God's Word For You is a free Bible Study site committed to bringing you studies firmly grounded in the Bible – the Word of God. Holding a reformed, conservative, evangelical perspective this site affirms that God has provided in Jesus Christ his eternal Son, a way of salvation in which we can live in his presence guilt free, acquitted and at peace.



© Rosemary Bardsley 2023

Paul now moves on to give instructions about the Christian life. He refers to this as ‘how to live in order to please God.’

There are two quite different ways that this can be understood:

One is self-focused: trying to make God pleased with me, so that he will never reject me.
The other is God-focused: wanting to make God smile, because I love him so much.

One is concerned about keeping myself secure.
The other is concerned with God’s joy and God’s pleasure.

One says “How can I keep God on my side?”
The other says “How can I best glorify God?”

One is basically a works-based relationship with God, trying to gain something from God.
The other is a grace-based relationship with God, arising out of all that God has already freely given.

Paul reminds the Thessalonians that he had already instructed them about the Christian life (when he was still with them), and that they were in fact following those instructions (4:1). But now he urges them to be even more diligent in this, because those instructions were given by the authority of the Lord Jesus (4:1, 2).

Think about your life as a Christian:
When you do the right thing, is it because you are trying to make God love you, or because you are convinced that he already does love you?


When a preacher or teacher is reminding you of a biblical command about how to live, do you regard that as the word of human being which you can either accept or reject, or do you see it as the authoritative command of the Lord Jesus Christ?



In the prevailing Greek culture there was great sexual ‘freedom’, much like in our culture today. It was more or less expected that men would seek sexual satisfaction outside of marriage. There was little or no shame or guilt attached to various sexual choices.

Today it is not much different:

Today, it is more or less expected that young people will lose their virginity during high school years.

Today, it is more or less expected that marriage comes only after living with a person for several years.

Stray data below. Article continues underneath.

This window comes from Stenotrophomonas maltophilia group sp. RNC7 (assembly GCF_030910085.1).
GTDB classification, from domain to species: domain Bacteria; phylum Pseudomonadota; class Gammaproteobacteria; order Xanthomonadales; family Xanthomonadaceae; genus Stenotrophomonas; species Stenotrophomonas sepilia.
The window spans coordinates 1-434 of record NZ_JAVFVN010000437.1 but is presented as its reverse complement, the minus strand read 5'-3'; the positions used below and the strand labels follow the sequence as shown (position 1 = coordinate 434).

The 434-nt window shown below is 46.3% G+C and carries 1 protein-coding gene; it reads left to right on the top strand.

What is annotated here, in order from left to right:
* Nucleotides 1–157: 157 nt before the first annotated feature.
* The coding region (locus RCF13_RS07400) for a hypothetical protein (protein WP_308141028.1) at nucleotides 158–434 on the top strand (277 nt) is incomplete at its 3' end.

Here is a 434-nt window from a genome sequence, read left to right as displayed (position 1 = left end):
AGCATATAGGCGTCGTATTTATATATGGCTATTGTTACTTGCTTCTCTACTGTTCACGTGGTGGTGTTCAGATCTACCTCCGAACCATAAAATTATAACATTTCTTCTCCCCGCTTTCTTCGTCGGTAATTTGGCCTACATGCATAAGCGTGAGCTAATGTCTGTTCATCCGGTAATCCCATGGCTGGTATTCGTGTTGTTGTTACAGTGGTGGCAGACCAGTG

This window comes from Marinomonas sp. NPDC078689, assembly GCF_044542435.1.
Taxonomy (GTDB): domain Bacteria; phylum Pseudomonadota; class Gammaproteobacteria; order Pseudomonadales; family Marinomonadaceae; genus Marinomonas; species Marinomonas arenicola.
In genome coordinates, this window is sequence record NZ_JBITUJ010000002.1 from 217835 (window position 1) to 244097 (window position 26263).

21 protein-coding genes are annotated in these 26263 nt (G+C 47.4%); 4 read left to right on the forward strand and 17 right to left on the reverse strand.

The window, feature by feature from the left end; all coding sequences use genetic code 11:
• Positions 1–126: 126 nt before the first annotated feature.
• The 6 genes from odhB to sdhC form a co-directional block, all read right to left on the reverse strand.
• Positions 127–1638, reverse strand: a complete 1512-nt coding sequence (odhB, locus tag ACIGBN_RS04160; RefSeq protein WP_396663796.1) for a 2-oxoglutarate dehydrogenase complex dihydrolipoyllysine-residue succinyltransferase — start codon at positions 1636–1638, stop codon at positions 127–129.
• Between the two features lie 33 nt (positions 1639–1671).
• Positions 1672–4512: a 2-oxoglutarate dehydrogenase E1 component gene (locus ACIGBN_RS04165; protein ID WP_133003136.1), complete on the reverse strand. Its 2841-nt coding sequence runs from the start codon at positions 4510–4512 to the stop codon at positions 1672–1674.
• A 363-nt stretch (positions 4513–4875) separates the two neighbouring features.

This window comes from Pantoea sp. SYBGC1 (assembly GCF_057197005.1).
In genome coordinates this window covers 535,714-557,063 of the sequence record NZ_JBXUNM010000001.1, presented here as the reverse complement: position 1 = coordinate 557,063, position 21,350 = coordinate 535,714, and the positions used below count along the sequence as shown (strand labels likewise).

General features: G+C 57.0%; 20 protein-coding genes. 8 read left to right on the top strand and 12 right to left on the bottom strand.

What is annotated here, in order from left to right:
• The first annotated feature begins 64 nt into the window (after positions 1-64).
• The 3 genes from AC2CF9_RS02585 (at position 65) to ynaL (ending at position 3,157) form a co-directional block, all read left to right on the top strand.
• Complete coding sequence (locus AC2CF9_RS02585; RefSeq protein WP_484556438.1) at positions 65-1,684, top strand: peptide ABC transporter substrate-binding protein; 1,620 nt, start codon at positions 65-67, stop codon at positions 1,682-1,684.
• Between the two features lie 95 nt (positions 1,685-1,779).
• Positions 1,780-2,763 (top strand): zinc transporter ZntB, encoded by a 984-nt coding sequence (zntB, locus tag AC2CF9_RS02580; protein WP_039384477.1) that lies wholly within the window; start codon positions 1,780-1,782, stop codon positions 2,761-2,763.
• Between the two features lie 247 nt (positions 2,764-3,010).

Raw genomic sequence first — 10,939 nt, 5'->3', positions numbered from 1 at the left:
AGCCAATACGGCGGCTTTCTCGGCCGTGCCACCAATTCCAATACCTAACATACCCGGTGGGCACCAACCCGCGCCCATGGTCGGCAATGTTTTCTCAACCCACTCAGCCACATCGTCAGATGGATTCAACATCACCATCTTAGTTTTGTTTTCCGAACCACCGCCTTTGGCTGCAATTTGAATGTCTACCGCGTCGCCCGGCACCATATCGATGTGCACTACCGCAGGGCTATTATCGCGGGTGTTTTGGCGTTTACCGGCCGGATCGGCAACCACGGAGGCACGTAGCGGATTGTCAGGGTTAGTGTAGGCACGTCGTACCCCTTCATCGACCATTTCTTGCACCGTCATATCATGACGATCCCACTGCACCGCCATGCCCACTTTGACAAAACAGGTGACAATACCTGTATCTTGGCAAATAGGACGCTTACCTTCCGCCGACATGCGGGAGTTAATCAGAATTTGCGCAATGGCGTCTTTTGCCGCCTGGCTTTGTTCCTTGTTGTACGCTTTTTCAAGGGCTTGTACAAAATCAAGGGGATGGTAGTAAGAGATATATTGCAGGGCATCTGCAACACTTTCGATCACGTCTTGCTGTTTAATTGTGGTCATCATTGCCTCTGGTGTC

Today, it is more or less expected that marriage will end in divorce.

Today, sexual choices that were rare just a few decades ago, are common-place.

Truly, today Christians stand just as much in need of commands and warnings about sexual purity as these Thessalonian believers to whom Paul was writing. Our society, like theirs, is filled with sexual immorality. So Paul commands these Christians to ‘avoid sexual immorality’ (4:3). The word translated ‘sexual immorality’ is porneia, [from which we get our English ‘pornography’]. The Greek word is a broad term embracing the whole spectrum of sexual sins – every sexual choice and action that God forbids.

What sexual unions does God forbid?
In Leviticus 18:1 – 30 God list a range of forbidden sexual relationships. Read this chapter and answer these questions:
What sexual unions are forbidden by God?



What reasons does God give for these very restrictive sexual boundaries?


How much does God hate these practices?


A.1 God’s will: our sanctification, especially in matters of sexual purity
In 1Thessalonians 4:3 Paul wrote ‘It is God’s will that you should be sanctified’ and then immediately explained this by saying ‘that you should avoid sexual immorality’. (Note that Paul is talking about something that is God’s will; he is not just stating his own preferences.) To be ‘sanctified’ is to be set apart: to be distinct, to not follow the crowd or the majority. In the biblical context, it means set apart by God for God, for his special purpose, no longer common, no longer ordinary. In the context of a Greek city with its lax sexual standards, this being set apart applied particularly to sexual choices – that Christians ought not to take their sexual standards from their contemporary society. Rather, Paul says: